Well, what can you say? It’s fallen out of a favor as The Greatest Film Of All Time, ranking only #36 on the IMDB top 250, but this is probably because people are awful and have awful taste. The Flower saw that it was coming up again and November and wants to see it again, because she is not awful and has good taste. The Boy and His Girl were also enthusiastic.

Oh, Ilsa! Er, Ingrid!

(No caption needed.)

Ghostbusters (Extended Cut, 2016)

I’m making an exception for this movie: I did not go see it in the theater (like everyone else) and I had a strongly negative inclination to see it ever under any circumstances, in part because it seemed to me like an artistic failure turned cynical gambit to manipulate the sort of marginally sane women who feel like an all-female version of a juvenile ’80s SFX comedy somehow represents a blow for justice. And that’s crass even for Hollywood. (Actually, it’s exactly as crass as Hollywood.)

Primarily, however, it seemed unfunny. (In fairness, I probably wouldn’t have gone to see Ghostbusters 3, even if they had brought Harold Ramis back from the dead to write it, because there’s usually something sad about seeing old people try to do the same schtick they did when they were younger. George M. Cohan and George Carlin excepted.)

No joke.

Nothing about this looks funny. Any resemblance to funny comes from association with past works.

However, it was The Barbarienne’s birthday, and on her birthday, she calls the shots and when she has power, she prefers to use it for revenge. (Revenge for what is never exactly clear, but it has something to do with the slings and arrows of outrageous fortune.) And, in this case, the form of the destructor was the 2016 reblaunch (reboot + launch, get it?) of Ghostbusters—the extended cut.

Because a practice today is to take subpar movies that perform poorly at the box office (relative to expectations) and stuff them full of the crap that wasn’t even good enough to make it into the subpar movie to begin with—like an extra half-hour into the Batman vs. Superman fiasco, or the 18 minutes added here.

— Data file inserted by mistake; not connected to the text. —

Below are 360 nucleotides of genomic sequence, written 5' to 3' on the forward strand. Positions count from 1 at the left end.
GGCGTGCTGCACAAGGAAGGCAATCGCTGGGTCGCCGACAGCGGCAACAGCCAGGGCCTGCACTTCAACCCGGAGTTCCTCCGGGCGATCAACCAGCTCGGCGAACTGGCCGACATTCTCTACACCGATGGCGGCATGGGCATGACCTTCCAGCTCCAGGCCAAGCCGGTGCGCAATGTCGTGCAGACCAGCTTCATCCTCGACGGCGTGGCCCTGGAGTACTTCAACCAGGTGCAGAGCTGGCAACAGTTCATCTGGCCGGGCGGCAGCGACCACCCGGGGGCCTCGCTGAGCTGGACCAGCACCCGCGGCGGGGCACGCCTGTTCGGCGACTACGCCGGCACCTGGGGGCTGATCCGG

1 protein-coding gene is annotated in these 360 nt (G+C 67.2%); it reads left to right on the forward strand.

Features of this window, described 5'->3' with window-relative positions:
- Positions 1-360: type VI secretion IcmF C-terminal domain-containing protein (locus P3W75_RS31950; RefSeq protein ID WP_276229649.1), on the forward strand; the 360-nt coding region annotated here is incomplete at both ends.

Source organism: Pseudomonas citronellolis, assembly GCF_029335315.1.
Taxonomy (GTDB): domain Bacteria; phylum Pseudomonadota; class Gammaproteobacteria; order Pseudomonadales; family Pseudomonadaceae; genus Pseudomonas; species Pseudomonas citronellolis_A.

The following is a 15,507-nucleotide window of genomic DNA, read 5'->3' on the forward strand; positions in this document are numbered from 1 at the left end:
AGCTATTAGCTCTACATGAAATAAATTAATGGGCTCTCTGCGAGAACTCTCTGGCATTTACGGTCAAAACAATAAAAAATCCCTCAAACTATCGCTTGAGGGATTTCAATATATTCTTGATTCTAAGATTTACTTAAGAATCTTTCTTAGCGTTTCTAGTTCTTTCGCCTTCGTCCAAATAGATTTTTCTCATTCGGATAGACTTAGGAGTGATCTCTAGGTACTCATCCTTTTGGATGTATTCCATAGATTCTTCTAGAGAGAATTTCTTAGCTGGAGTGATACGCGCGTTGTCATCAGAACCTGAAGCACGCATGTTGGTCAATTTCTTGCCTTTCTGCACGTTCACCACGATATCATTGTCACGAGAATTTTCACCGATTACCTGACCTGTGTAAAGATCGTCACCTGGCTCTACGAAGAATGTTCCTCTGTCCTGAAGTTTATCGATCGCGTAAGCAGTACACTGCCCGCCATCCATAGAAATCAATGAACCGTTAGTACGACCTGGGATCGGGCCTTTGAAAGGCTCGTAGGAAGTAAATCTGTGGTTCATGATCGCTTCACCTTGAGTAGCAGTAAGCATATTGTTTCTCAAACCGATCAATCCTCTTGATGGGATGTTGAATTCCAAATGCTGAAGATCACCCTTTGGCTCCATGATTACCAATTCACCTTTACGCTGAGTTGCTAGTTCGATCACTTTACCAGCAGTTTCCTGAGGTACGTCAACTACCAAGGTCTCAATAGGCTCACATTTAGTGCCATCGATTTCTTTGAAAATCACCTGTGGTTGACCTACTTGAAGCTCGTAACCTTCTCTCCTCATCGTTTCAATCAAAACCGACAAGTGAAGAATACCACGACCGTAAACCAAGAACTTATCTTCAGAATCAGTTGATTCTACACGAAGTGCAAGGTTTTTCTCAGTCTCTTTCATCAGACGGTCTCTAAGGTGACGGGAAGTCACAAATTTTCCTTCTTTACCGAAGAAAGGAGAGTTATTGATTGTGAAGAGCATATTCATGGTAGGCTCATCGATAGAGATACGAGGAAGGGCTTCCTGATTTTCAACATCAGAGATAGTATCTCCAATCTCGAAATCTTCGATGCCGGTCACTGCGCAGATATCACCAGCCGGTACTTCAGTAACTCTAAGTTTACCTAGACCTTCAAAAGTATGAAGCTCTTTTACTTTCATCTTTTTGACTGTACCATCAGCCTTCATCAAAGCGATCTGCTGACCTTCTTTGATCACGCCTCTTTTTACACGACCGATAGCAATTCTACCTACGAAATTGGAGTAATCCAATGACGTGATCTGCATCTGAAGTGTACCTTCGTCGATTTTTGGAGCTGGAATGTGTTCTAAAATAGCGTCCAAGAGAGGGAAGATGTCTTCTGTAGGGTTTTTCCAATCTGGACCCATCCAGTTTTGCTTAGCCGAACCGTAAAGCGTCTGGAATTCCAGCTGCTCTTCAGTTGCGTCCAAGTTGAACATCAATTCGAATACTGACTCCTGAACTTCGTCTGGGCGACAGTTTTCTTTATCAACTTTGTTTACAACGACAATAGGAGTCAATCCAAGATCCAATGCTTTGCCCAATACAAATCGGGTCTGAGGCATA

For what it’s worth the mediocrity of those extra minutes blend seamlessly in with the mediocrity of the rest of the film. At least I can’t tell which ones were added in, given the forgettable mash of stuff-that-happens.

We may never care.

Was this CGI slopfest in the original? Or was it carefully inserted into the Director’s Cut?

I like the original, though not as much as everyone else. As when I saw Spy (interesting connection), I had the sense watching the original that, even when it made me laugh, it was less something clever and more shock value. Oh, not a lot, unlike the aforementioned Spy, but Murray traded a whole lot on being insufferable in a world full of straight men, and he hadn’t hit peak boredom yet but he wasn’t far off. (He agreed to do the original, I believe, so that he could star in The Razor’s Edge, quite disastrously.)

But even talking about the flaws of the original is better than talking about this film. There is a kind of cultural vandalism going on here, and I honestly don’t quite understand it. I have a hard time believing Paul Feig set out to make a bad movie. Or any of the ladies. I like Wiig and McCarthy. I don’t know Kate McKinnon or Leslie Jones, but I imagine they’re talented. I mean, they’re not awful here. Overly broad (ha!) by contrast to the original, in which everyone played a straight man to Murray.

But completely unmemorable. I mean, I remember the stars were in this. But I can’t remember now which characters they were doing. Like, I think Wiig was doing her more victim-y basket case than twitchy sociopath. The latter might have mapped more closely to Aykroyd’s borderline autistic scientist. Or Ramis’ for that matter. But I can’t remember if McCarthy was doing her sweet flower bit or her vulgar fat-girl schtick. Leslie Jones is a way broader black caricature than Ernie Hudson was in the original. (In fact, in the original Hudson was sort of the audience voice. Somewhat reticent but along for the ride.) I remember someone saying that McKinnon was doing a lesbian thing. I couldn’t tell if that was exactly true or she was just being creepy, as she sort of fills in for both Aykroyd and Ramis.

There are at least some laughs in the Scooby sequel.

Ghostbusters 2016 or Scooby-Doo 2: Monsters Unleashed?